But in the aftermath of the local grand jury announcement, Holder insisted the federal probe of the policeman is ongoing and independent of St. Louis prosecutors.
Please take this into account if you plan to travel for the holidays.
Travel trouble is brewing for Thanksgiving. In something of a replay of last week’s spring-to-winter cold plunge, traffic-snarling snow and ice are in the forecast from New England to Georgia for Wednesday — the busiest day of the holiday week on the roads, on the rails and in the skies.
And it couldn’t come at a worse time: AAA said 41 million Americans will travel for this Thanksgiving, the most in seven years, and millions of them are in for a mess.
In the Northeast, where temperatures reached into the sunny 70s Monday, conditions could be cold and strong enough to qualify as a Nor’easter within just 48 hours. Highs approaching the record for Nov. 24 in New York City and parts of New Jersey could fall as much as 40 degrees by Wednesday morning as a cold coastal system moves in, dropping rain along the shore and a wintry mix inland.
The streets were quiet but fires continued to burn Tuesday following a night of violence triggered by a grand jury’s decision not to indict white police officer Darren Wilson for the August shooting death of unarmed, black teen Michael Brown.
Demonstrators taunted police, shattered windows and set fire to two St. Louis County police cars at the protest’s furious peek. Scattered, intermittent gunfire was also reported.
St. Louis County Police Chief Jon Belmar said at a news conference early Tuesday that at least a dozen buildings were set ablaze and that he had heard at least 150 gunshots, none fired by police. A police officer was shot but not seriously hurt, Belmar said.
Police had made 29 arrests.
The family of Michael Brown released a statement immediately following the revelation that Ferguson Police Officer Darren Wilson was not indicted by a grand jury investigating the fatal shooting of their son.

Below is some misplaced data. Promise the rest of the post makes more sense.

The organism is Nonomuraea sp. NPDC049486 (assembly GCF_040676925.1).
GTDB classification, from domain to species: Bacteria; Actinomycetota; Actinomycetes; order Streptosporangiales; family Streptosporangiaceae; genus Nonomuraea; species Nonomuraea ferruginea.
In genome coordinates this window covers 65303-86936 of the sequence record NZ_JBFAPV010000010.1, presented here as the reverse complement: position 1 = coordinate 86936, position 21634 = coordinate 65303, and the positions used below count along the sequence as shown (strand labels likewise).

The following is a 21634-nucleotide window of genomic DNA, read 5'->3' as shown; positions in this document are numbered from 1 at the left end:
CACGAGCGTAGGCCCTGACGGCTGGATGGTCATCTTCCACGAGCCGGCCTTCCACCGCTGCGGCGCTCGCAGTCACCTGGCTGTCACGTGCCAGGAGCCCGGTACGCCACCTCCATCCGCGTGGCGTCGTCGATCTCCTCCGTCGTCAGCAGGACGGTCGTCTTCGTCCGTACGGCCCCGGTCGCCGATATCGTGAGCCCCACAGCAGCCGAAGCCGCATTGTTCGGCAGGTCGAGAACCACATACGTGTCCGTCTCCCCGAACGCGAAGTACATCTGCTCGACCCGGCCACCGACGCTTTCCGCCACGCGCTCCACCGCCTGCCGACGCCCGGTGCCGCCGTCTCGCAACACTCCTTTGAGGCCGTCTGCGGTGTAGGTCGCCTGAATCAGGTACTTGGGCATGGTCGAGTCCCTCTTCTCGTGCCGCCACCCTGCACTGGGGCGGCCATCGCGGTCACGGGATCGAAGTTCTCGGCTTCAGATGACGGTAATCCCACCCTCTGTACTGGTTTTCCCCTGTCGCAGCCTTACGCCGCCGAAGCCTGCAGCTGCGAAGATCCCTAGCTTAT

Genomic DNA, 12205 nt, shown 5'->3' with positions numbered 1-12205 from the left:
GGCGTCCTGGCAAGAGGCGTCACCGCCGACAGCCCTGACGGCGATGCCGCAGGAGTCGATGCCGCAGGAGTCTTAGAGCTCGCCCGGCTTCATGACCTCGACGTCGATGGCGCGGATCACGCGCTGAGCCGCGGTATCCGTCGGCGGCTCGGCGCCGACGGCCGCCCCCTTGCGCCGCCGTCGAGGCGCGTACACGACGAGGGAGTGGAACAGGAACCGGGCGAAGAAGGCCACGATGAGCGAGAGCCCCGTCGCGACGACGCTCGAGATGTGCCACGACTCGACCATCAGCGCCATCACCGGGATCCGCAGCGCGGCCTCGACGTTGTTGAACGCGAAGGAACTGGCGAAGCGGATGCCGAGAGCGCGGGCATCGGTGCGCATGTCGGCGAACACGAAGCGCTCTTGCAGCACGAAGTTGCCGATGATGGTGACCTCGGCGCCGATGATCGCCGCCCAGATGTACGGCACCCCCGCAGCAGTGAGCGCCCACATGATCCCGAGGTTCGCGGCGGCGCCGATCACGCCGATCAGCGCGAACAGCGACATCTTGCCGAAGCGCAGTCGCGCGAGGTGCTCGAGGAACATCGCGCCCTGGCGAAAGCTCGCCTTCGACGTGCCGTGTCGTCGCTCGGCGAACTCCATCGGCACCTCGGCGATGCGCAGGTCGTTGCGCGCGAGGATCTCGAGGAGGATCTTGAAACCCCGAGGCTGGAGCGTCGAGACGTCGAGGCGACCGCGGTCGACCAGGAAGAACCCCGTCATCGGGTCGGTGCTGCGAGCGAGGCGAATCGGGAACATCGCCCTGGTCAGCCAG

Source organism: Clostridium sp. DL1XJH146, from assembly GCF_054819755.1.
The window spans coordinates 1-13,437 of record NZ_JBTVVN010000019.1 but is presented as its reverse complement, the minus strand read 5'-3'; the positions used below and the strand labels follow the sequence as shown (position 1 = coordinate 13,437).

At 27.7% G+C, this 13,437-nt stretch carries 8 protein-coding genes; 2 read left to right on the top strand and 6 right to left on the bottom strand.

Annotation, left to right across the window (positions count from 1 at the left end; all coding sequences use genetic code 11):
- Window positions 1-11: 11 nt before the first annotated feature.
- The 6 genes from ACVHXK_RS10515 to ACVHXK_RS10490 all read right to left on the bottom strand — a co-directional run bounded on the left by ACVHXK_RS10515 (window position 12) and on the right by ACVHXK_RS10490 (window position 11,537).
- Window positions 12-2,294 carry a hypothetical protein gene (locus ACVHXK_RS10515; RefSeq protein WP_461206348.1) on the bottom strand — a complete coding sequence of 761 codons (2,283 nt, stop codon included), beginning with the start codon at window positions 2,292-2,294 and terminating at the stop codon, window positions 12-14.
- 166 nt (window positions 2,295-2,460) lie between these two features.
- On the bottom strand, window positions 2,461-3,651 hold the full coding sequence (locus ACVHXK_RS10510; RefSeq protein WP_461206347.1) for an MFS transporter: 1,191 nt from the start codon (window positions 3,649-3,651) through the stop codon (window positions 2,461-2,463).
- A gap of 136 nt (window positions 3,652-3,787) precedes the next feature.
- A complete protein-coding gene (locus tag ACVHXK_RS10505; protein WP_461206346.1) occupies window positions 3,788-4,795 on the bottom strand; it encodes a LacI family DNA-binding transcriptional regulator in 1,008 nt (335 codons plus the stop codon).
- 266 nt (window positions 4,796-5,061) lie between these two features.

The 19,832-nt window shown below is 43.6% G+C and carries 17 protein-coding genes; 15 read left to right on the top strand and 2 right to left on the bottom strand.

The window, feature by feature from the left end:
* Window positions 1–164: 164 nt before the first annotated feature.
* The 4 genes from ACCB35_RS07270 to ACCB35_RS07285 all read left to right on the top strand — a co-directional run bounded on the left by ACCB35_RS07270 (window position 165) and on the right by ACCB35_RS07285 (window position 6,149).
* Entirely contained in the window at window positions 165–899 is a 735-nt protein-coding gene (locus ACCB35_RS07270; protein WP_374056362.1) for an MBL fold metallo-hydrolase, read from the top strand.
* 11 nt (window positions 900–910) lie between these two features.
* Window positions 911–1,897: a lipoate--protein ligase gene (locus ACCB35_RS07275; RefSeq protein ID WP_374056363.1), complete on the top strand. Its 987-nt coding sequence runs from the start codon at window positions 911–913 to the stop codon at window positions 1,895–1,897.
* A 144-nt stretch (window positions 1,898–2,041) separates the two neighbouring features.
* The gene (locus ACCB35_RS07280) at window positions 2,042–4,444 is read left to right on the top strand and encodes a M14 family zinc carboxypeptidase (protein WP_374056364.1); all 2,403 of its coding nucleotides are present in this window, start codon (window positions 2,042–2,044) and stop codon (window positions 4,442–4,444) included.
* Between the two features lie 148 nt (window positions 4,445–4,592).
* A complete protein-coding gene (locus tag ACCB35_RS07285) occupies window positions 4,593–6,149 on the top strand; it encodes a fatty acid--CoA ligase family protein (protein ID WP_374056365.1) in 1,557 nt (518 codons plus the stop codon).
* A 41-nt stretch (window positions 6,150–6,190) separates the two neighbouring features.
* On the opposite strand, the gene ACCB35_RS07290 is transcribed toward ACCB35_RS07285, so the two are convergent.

The statement read:
We are profoundly disappointed that the killer of our child will not face the consequence of his actions.
While we understand that many others share our pain, we ask that you channel your frustration in ways that will make a positive change. We need to work together to fix the system that allowed this to happen.
Join with us in our campaign to ensure that every police officer working the streets in this country wears a body camera.
We respectfully ask that you please keep your protests peaceful. Answering violence with violence is not the appropriate reaction.
Let’s not just make noise, let’s make a difference.
Defense Secretary Chuck Hagel will step down from his position, a senior administration official confirmed to CNN Monday.
Hagel, who has served in this position since February 2013, was forced out by President Barack Obama, CNN confirmed from several sources.
White House officials, however, are portraying this as a mutual decision.
Administration officials said there were a series of discussions over the past several weeks with the President, initiated by Hagel. The talks covered a “broader discussion of national security for the next two years,” a defense official said.